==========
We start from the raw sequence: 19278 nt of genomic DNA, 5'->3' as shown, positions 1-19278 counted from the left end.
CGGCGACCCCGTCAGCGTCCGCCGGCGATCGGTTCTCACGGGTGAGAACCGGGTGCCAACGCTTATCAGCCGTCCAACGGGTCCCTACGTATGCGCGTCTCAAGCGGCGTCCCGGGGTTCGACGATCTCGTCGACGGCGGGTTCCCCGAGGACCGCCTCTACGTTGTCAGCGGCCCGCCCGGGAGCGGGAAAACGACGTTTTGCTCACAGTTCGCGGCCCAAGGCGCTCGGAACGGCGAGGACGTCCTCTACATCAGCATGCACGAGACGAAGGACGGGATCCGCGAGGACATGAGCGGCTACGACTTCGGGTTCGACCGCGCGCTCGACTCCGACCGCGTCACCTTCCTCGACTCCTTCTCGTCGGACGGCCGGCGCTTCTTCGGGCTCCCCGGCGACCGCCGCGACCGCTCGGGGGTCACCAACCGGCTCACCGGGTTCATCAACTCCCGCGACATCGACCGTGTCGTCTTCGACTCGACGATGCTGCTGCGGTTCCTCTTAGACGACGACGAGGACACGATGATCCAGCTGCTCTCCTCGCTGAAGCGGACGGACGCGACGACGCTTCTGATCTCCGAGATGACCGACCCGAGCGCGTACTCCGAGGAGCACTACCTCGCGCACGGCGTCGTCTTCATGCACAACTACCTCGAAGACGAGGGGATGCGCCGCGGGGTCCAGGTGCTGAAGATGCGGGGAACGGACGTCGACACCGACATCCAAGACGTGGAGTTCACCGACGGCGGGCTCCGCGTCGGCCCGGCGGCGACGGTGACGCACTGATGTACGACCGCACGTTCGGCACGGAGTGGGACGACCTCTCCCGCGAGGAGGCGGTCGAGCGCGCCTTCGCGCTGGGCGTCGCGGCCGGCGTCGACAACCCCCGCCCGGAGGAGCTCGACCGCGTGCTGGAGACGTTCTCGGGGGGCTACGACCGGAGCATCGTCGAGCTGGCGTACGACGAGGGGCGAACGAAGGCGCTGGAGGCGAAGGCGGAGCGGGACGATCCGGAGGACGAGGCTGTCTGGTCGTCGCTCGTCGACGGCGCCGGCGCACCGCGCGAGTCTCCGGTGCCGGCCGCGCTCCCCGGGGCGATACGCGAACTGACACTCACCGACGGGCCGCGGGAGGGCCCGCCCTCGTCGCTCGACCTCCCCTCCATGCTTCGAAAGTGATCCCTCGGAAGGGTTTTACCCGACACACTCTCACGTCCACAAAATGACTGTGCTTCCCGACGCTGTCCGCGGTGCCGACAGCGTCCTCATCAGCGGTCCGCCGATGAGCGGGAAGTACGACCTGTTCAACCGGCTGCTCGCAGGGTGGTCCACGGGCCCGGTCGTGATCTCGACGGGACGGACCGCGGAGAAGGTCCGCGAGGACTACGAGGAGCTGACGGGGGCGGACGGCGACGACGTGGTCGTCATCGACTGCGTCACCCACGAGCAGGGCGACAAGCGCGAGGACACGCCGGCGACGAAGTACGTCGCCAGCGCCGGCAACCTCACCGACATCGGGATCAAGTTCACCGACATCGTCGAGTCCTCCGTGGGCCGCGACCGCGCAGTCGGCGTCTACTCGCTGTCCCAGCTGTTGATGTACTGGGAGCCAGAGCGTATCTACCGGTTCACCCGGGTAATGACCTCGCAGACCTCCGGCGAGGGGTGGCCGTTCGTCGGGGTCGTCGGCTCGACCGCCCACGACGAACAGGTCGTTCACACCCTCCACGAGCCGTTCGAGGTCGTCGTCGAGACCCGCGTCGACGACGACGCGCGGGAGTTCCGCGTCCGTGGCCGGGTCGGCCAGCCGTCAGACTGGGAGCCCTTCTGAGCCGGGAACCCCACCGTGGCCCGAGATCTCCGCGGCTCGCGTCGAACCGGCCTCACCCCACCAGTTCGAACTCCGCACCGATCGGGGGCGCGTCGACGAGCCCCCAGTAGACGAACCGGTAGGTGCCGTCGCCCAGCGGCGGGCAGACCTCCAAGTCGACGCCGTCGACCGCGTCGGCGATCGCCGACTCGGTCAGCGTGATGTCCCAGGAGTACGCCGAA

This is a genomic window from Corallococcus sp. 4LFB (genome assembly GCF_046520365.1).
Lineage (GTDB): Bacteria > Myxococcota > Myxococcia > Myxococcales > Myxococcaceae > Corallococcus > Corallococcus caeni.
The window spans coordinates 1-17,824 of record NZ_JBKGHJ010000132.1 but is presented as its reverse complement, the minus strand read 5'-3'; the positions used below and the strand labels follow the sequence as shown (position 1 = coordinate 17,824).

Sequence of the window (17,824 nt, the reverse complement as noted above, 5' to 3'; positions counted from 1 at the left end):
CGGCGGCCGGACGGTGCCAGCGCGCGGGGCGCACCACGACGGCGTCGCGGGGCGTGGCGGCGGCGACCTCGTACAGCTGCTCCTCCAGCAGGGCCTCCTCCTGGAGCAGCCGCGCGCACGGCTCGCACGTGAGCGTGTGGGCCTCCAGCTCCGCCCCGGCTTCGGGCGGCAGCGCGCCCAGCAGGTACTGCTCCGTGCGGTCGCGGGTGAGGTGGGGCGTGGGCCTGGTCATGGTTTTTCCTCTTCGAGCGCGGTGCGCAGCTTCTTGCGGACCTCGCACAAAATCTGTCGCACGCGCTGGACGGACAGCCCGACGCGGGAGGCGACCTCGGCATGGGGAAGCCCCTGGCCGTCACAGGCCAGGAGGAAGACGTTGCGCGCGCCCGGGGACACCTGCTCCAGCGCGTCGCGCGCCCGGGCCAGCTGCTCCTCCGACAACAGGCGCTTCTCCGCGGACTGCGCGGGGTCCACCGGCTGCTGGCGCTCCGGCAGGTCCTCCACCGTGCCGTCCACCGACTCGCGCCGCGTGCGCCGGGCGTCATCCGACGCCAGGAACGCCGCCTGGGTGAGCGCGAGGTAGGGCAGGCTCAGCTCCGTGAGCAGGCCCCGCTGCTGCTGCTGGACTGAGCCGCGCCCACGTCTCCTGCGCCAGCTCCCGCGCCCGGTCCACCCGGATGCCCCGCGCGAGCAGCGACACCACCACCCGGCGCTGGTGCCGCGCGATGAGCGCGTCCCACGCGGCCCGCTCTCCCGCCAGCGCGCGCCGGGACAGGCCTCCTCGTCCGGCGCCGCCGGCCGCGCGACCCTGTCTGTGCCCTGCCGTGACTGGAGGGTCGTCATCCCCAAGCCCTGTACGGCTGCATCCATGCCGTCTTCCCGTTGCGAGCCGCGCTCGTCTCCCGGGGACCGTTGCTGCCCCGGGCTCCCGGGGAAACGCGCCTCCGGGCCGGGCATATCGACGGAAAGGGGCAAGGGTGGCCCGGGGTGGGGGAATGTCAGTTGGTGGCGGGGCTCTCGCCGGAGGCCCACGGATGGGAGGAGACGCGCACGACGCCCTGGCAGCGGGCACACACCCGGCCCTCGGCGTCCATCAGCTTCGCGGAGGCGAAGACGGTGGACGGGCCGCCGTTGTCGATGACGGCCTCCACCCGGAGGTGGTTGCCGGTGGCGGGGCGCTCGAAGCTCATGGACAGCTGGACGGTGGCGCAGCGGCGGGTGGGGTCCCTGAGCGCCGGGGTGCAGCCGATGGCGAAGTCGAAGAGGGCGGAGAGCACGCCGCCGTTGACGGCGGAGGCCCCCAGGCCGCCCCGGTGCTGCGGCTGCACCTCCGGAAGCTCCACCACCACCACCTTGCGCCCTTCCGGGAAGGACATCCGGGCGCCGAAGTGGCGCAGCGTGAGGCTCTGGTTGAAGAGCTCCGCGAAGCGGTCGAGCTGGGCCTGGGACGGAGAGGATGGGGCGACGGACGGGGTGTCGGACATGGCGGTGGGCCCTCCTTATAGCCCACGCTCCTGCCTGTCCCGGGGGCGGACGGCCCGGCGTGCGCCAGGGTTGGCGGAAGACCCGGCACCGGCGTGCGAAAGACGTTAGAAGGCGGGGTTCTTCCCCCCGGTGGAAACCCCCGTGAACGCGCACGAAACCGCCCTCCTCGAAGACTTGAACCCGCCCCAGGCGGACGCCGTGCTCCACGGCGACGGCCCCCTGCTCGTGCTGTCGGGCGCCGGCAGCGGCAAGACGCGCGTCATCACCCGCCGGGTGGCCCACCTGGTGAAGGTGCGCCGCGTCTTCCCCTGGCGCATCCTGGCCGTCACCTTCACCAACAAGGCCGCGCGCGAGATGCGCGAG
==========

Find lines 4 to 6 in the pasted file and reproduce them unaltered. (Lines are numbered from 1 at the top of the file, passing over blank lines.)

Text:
Lineage (GTDB): Bacteria > Myxococcota > Myxococcia > Myxococcales > Myxococcaceae > Corallococcus > Corallococcus caeni.
The window spans coordinates 1-17,824 of record NZ_JBKGHJ010000132.1 but is presented as its reverse complement, the minus strand read 5'-3'; the positions used below and the strand labels follow the sequence as shown (position 1 = coordinate 17,824).

Sequence of the window (17,824 nt, the reverse complement as noted above, 5' to 3'; positions counted from 1 at the left end):